Despite its flaws, among them time sequences that might be better delineated or characters who say things like "You're totally not into this," "I do strange," or, as a family condescends to enter a Dunkin' Donuts, "I'm no anti-donutist," this novel marks a heartwarming debut. "The Cradle" is a fast-paced, compassionate, moral book, whose main character's troubled past emboldens him to help others.
Patrick Somerville, a 29-year-old writer from Green Bay, Wis., who now lives in Chicago, organizes the novel around parallel plots. The first concerns Matt Bishop's search for an heirloom cradle stolen years before from a man and his daughter Marissa -- now Matt's pregnant wife. Matt's quest to find the cradle takes him from suburban Milwaukee to Sturgeon Bay in Door County, where he meets a cigarette-smoking fantast and her computer nerd son, to southern Minnesota and Indiana, then home again.
The second plot concerns a middle-aged poet and children's book author coming to terms with the death, in Vietnam, of her first love as she watches her son leave for Iraq. Each plot deals with the loss of a child. Abandoned as a boy, passed from foster home to foster home, Matt rescues another orphan during his journey. Renee Owen, the children's book author, also discovers, or rediscovers, a lost child at one of her bookstore readings, meeting him again in a touching scene in a snowy park.
Somerville sometimes creates one-dimensional characters. Matt's lachrymose father-in-law Glen, for example, represents the ineffectiveness of most characters over 50 in the novel. Other times the author stereotypes easy targets, such as Southern poor whites, or a Catholic woman at Renee's reading, who asks "whether the ideas in the books about good and evil and all that stuff come from, like, Christ?" These reservations notwithstanding, the author succeeds beautifully in describing Matt's journey, which is both a harrowing road adventure and a journey of self-discovery.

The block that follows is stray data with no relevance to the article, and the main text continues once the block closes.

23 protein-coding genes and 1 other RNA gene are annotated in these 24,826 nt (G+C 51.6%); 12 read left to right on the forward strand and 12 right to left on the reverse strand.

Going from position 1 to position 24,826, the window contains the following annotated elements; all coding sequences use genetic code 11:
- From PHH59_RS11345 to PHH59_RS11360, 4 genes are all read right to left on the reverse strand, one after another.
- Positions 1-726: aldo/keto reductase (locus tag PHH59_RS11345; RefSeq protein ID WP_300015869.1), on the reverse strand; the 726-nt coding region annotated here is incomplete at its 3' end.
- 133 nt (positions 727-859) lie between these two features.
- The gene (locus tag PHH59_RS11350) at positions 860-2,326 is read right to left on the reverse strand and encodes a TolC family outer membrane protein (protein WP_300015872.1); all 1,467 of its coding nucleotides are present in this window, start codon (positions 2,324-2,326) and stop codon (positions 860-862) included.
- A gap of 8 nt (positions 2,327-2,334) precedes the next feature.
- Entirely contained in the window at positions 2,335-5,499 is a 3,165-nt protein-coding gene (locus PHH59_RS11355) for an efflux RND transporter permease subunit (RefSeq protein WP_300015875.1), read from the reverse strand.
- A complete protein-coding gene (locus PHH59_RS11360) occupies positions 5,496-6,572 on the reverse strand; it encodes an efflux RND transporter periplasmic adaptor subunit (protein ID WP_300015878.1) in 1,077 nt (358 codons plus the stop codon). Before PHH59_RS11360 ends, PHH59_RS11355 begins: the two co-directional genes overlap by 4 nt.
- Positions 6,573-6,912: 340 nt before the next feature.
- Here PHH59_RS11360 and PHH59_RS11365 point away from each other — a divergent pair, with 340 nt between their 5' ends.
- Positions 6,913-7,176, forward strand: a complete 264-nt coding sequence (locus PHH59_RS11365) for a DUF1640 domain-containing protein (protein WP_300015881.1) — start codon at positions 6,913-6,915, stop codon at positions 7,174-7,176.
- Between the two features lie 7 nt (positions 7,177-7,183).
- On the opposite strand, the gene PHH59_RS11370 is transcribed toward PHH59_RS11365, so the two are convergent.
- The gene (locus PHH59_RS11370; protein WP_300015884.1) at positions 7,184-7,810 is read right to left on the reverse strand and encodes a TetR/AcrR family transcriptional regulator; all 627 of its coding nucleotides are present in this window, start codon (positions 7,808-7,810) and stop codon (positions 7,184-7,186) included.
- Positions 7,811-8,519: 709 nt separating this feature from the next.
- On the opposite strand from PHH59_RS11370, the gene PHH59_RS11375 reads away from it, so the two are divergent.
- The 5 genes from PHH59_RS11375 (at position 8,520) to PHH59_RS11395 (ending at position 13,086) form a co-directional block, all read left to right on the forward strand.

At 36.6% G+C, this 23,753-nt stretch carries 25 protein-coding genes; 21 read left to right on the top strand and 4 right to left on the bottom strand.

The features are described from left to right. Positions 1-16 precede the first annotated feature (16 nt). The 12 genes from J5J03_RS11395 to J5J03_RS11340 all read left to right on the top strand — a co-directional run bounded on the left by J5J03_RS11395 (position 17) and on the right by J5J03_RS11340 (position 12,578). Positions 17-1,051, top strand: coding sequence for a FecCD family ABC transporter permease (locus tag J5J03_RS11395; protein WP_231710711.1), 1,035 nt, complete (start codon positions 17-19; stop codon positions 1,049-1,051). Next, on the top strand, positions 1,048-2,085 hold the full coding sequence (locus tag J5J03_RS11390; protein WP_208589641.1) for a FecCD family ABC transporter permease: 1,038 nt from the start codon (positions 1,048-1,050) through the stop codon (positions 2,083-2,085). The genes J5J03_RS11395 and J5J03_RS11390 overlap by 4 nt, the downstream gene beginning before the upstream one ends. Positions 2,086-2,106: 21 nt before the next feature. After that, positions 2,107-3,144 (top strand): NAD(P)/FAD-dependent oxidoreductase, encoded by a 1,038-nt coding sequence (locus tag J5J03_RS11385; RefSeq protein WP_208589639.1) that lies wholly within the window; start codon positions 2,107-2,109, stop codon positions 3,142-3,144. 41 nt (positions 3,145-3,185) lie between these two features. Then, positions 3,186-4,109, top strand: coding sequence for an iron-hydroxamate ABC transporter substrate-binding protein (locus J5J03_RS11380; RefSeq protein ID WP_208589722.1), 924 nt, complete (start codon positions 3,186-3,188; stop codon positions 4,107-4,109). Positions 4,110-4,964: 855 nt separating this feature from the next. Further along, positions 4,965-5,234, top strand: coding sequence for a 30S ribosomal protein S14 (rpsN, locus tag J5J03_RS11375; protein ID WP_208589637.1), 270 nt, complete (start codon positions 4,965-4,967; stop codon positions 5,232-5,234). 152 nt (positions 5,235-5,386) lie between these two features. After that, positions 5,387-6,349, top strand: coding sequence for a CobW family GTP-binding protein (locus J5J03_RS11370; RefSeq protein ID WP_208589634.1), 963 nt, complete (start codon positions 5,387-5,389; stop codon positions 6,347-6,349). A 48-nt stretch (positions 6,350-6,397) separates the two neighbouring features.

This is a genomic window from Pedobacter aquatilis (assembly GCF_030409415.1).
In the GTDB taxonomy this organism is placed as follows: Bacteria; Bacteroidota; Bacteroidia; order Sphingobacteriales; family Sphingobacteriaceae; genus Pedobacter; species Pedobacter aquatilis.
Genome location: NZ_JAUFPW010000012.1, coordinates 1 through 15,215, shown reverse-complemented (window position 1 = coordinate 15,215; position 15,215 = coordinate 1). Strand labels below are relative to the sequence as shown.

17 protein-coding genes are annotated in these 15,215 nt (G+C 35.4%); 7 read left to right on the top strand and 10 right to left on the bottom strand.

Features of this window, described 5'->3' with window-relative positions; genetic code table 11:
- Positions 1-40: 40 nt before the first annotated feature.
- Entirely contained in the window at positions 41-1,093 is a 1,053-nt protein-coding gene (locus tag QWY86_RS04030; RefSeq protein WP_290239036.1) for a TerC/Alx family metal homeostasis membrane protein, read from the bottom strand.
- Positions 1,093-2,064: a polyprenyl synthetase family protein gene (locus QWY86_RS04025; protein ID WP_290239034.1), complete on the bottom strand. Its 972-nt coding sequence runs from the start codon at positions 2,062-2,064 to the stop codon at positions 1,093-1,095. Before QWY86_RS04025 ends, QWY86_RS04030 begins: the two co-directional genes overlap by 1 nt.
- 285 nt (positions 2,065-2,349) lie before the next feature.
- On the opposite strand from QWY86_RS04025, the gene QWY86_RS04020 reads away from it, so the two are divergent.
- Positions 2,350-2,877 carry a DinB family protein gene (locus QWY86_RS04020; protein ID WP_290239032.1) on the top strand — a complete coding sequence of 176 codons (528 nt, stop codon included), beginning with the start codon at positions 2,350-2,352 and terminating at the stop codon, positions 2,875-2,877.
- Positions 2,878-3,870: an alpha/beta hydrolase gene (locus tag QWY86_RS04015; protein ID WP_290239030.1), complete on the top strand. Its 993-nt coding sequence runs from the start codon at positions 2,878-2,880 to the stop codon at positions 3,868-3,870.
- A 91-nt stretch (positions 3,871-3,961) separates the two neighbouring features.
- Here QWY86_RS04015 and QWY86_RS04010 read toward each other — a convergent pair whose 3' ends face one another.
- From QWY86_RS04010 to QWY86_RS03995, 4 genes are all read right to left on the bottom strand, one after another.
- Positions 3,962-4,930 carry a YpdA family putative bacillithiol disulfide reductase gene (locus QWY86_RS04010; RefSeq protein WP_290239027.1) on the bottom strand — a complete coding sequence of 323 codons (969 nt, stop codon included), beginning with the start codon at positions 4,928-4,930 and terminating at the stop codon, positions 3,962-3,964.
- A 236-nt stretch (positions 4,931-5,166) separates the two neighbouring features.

Along the way, the complex yet sympathetic Matt not only faces down a pistol-carrying amateur philosopher who does everything "with equal nihilism," but also confronts threats from a more distant past, including the foster mother who placed grass clippings in the bottom of his salad and the janitor at the home for boys who liked young lads.
As a heroic, noble Matt Bishop, sustained by Twinkies, beer and bottled water, drives his pickup truck through four Midwest states, his moral sense drives the book. Though not without distractions, this road trip is worth taking.
Anthony Bukoski's most recent short-story collections are "North of the Port" and "Twelve Below Zero: New and Expanded Edition." He lives and teaches in Superior, Wis.